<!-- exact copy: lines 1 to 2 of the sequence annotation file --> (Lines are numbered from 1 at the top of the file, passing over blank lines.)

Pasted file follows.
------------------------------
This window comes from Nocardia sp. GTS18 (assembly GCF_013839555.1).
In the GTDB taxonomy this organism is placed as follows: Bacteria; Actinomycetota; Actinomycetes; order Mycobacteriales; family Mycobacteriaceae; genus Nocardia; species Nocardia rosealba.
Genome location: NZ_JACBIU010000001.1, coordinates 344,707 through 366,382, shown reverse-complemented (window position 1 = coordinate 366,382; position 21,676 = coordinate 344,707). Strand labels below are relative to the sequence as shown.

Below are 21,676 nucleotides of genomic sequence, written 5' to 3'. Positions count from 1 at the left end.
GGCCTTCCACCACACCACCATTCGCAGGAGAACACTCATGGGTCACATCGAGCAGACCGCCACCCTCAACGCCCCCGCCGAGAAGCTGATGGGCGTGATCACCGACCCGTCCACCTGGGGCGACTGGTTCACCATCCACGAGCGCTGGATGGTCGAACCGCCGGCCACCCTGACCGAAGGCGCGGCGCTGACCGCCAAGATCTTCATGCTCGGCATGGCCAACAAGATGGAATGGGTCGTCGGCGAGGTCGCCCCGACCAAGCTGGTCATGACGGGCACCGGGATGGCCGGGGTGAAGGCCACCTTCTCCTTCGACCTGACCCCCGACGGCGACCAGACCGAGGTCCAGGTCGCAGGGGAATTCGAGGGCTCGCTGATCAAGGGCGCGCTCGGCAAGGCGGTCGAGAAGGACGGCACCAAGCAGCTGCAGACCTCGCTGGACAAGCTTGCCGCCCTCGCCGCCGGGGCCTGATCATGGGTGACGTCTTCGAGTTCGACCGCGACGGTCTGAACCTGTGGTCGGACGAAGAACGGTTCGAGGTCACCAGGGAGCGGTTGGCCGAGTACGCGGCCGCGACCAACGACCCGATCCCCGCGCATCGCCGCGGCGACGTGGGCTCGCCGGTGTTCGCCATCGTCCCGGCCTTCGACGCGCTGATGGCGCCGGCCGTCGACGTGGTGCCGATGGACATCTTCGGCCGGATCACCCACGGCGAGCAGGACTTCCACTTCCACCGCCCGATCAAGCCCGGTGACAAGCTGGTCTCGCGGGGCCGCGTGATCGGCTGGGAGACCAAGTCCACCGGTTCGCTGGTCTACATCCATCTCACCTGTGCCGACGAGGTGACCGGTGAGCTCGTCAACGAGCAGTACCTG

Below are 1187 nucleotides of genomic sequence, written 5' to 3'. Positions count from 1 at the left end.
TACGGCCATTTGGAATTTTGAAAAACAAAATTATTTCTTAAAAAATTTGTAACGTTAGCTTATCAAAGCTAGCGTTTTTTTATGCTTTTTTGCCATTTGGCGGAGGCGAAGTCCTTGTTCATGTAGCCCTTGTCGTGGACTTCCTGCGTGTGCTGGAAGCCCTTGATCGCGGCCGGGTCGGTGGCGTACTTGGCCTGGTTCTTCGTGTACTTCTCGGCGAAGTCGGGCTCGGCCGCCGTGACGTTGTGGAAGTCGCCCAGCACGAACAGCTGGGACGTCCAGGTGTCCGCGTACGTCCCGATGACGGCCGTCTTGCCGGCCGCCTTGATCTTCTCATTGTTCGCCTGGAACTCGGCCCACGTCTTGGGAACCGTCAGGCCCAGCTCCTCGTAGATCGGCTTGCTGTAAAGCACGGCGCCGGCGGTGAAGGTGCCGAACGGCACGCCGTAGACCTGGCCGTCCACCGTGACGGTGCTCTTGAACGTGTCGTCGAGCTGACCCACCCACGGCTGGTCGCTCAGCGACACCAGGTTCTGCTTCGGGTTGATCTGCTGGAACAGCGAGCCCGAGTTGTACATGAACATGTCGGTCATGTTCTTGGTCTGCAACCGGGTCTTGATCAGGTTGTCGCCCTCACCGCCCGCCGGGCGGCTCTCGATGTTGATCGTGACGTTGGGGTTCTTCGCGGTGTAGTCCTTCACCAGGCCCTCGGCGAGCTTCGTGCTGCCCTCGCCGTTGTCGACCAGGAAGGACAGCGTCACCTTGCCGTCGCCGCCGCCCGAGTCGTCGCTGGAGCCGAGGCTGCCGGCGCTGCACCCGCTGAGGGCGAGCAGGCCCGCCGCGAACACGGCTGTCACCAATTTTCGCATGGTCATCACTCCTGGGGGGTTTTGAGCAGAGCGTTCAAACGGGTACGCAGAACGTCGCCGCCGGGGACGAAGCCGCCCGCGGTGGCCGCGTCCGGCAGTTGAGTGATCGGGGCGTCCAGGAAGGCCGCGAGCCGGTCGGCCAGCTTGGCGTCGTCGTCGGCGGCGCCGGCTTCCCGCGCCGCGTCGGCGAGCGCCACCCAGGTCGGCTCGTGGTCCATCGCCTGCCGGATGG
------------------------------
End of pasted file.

This window comes from Nocardia sp. GTS18 (assembly GCF_013839555.1).
In the GTDB taxonomy this organism is placed as follows: Bacteria; Actinomycetota; Actinomycetes; order Mycobacteriales; family Mycobacteriaceae; genus Nocardia; species Nocardia rosealba.